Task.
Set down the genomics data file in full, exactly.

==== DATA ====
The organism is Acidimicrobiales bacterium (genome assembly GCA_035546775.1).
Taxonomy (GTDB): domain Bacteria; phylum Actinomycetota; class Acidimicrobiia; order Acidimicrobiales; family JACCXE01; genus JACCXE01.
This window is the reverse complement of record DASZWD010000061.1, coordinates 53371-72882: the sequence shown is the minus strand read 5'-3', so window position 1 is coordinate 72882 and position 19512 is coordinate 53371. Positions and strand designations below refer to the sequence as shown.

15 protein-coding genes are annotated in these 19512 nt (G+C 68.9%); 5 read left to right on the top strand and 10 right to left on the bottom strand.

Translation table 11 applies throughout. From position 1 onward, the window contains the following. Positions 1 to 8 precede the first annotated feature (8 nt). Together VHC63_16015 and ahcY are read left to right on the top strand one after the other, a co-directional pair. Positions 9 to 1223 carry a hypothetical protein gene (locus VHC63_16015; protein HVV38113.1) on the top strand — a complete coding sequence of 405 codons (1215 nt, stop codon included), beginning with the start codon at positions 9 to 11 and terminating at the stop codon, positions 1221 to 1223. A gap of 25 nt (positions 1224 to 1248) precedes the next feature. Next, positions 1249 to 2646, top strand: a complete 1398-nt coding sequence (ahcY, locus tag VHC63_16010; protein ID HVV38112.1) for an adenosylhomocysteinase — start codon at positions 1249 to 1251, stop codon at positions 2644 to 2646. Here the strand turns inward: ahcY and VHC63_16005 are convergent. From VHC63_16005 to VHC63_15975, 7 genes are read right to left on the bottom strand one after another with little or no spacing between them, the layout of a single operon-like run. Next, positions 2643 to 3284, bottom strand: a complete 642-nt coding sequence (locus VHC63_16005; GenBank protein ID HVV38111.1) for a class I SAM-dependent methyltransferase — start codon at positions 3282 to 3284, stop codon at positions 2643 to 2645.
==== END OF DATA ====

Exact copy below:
The organism is Acidimicrobiales bacterium (genome assembly GCA_035546775.1).
Taxonomy (GTDB): domain Bacteria; phylum Actinomycetota; class Acidimicrobiia; order Acidimicrobiales; family JACCXE01; genus JACCXE01.
This window is the reverse complement of record DASZWD010000061.1, coordinates 53371-72882: the sequence shown is the minus strand read 5'-3', so window position 1 is coordinate 72882 and position 19512 is coordinate 53371. Positions and strand designations below refer to the sequence as shown.

15 protein-coding genes are annotated in these 19512 nt (G+C 68.9%); 5 read left to right on the top strand and 10 right to left on the bottom strand.

Translation table 11 applies throughout. From position 1 onward, the window contains the following. Positions 1 to 8 precede the first annotated feature (8 nt). Together VHC63_16015 and ahcY are read left to right on the top strand one after the other, a co-directional pair. Positions 9 to 1223 carry a hypothetical protein gene (locus VHC63_16015; protein HVV38113.1) on the top strand — a complete coding sequence of 405 codons (1215 nt, stop codon included), beginning with the start codon at positions 9 to 11 and terminating at the stop codon, positions 1221 to 1223. A gap of 25 nt (positions 1224 to 1248) precedes the next feature. Next, positions 1249 to 2646, top strand: a complete 1398-nt coding sequence (ahcY, locus tag VHC63_16010; protein ID HVV38112.1) for an adenosylhomocysteinase — start codon at positions 1249 to 1251, stop codon at positions 2644 to 2646. Here the strand turns inward: ahcY and VHC63_16005 are convergent. From VHC63_16005 to VHC63_15975, 7 genes are read right to left on the bottom strand one after another with little or no spacing between them, the layout of a single operon-like run. Next, positions 2643 to 3284, bottom strand: a complete 642-nt coding sequence (locus VHC63_16005; GenBank protein ID HVV38111.1) for a class I SAM-dependent methyltransferase — start codon at positions 3282 to 3284, stop codon at positions 2643 to 2645.